As a side note, Open Rasta uses an IDependencyResolver interface which is used throughout the codebase. It ships with it’s own implementation; I know there’s an implementation for Ninject and I think there’s one for StructureMap knocking around somewhere. I’ve only used the internal implementation as it does everything I’ve needed so far.

We then work out the type of CommandOperationResultHandler we’ll need to handle this command and use it to retrieve an instance from the dependency resolver. Again, this is very similar to Jimmy’s code apart from the fact that we cast the result as an ICommandOperationResultHandler. This is the second of the things that lets us avoid reflection.

public interface ICommandOperationResultHandler

{

    OperationResult Execute();

}

 

public abstract class CommandOperationResultHandler<T>

    : ICommandOperationResultHandler

{

    protected readonly T command;

 

    protected CommandOperationResultHandler(T command)

    {

        this.command = command;

    }

 

    public abstract OperationResult Execute();

}

We execute the command handler, which will have taken the CommandOperationResult as a dependency due to us registering it earlier. It could also take the ICommunicationContext as a dependency as Open Rasta registers that for you, as it does for IRequest, IResponse and the other things that make up ICommunicationContext.

The result of executing the command handler is set as the OperationResult of the current ICommunicationContext, this encourages you to swap out the CommandOperationResult for one of the standard OperationResult objects which will then get handled as normal by the next stage in the pipeline, KnownStages.IOperationResultInvocation.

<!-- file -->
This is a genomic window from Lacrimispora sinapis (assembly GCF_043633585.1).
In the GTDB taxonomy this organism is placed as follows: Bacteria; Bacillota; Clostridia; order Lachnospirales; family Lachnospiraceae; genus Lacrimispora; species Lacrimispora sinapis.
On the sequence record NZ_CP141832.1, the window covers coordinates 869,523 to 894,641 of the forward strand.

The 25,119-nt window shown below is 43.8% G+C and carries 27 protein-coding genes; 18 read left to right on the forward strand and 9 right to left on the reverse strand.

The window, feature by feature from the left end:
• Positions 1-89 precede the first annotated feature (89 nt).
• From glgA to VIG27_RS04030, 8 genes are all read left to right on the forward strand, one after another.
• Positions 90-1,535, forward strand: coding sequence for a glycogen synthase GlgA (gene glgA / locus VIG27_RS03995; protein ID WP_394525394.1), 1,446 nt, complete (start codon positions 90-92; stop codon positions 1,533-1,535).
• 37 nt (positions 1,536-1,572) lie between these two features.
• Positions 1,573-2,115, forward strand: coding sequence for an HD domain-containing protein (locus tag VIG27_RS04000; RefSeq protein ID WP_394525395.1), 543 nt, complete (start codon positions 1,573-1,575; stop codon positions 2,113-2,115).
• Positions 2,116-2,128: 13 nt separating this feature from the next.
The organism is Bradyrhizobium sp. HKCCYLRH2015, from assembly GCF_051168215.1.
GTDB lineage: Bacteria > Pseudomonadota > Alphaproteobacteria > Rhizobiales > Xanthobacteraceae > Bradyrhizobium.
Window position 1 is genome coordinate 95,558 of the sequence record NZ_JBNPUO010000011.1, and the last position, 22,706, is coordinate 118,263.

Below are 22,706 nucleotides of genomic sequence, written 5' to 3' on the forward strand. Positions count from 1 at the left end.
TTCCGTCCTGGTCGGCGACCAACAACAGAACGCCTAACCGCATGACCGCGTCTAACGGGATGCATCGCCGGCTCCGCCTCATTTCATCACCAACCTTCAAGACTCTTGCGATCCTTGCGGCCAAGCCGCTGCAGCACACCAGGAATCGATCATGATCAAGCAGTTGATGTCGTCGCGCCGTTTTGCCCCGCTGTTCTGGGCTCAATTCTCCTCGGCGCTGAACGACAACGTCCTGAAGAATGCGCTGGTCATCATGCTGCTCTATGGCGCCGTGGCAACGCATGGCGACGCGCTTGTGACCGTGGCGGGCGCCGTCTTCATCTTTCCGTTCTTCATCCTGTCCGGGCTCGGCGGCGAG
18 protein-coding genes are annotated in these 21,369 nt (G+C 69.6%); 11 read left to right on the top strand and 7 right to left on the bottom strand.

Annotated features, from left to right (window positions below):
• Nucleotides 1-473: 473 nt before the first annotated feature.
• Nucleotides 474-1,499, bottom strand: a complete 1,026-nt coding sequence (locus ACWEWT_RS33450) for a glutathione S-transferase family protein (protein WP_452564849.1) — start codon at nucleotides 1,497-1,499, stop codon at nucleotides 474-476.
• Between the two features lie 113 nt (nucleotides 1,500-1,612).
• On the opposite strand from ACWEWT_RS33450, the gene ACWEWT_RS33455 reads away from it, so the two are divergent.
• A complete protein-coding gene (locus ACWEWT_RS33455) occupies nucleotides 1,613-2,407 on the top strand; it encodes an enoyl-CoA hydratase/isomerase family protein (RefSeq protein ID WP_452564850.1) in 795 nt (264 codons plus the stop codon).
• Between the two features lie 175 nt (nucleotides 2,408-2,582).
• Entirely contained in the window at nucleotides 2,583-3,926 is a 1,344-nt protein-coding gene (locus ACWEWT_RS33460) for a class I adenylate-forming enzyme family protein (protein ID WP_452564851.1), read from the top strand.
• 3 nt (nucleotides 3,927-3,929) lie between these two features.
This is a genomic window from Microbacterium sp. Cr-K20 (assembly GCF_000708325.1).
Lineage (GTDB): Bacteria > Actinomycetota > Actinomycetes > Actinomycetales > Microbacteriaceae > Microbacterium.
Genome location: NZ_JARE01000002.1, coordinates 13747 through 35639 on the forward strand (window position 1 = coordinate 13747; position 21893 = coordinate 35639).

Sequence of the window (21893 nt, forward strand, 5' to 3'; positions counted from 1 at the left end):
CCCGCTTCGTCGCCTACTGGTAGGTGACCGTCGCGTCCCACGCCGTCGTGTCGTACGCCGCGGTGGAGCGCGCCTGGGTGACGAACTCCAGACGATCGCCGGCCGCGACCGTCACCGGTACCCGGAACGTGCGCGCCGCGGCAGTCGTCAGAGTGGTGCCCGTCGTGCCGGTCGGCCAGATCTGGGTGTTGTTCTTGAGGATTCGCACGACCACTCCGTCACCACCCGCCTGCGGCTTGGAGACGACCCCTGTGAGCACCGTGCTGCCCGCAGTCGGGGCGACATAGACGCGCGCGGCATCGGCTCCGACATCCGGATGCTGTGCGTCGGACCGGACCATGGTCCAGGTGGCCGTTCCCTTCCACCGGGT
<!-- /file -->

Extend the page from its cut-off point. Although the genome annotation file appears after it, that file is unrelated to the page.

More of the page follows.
Here’s my equivalent of Jimmy’s DeleteRequestResult and DeleteRequestResultInvoker:

public class DeleteCommand<T> : CommandOperationResult

{

    public DeleteCommand(T resource)

    {

        Resource = resource;

    }

 

    public T Resource { get; private set; }

}

 

public class DeleteCommandHandler<T>

    : CommandOperationResultHandler<DeleteCommand<T>>

{

    readonly ISession session;

    readonly ILogger logger;

 

    public DeleteCommandHandler(

        DeleteCommand<T> command, ISession session, ILogger logger)

        : base(command)

    {

        this.session = session;

        this.logger = logger;

    }

 

    public override OperationResult Execute()

    {

        session.Delete(command.Resource);

        logger.WriteInfo("Deleted " + command.Resource);

 

        return new OperationResult.SeeOther

                   {

                       RedirectLocation = command.RedirectLocation

                   };

    }

}

This is how you would issue the delete command from your handler:

public class ResourceHandler

{

    readonly ISession session;

 

    public ResourceHandler(ISession session)

    {

        this.session = session;

    }

 

    public OperationResult Delete(int id)

    {

        var resource = session.Get<Resource>(id);

 

        return new DeleteCommand<Resource>(resource)

                   {

                       RedirectLocation = typeof(HomeResource).CreateUri()

                   };

    }

}

Last thing we need to do is register our pipeline contributor and command handler so they will be used.

ResourceSpace.Uses.PipelineContributor<CommandOperationResultInvokerContributor>();

ResourceSpace.Uses.CustomDependency<

    CommandOperationResultHandler<DeleteCommand<Resource>>,

    DeleteCommandHandler<Resource>>(DependencyLifetime.Transient);

That’s all there is to it.

Personally I prefer how this works in Open Rasta but then I would say that. I like how the result is manipulated by adding a step to the pipeline rather than having to override behaviour as in MVC. It just seems tidier and more flexible. The other differences in implementation could be transferred and are probably a matter of personal preference.

Which do you think is better?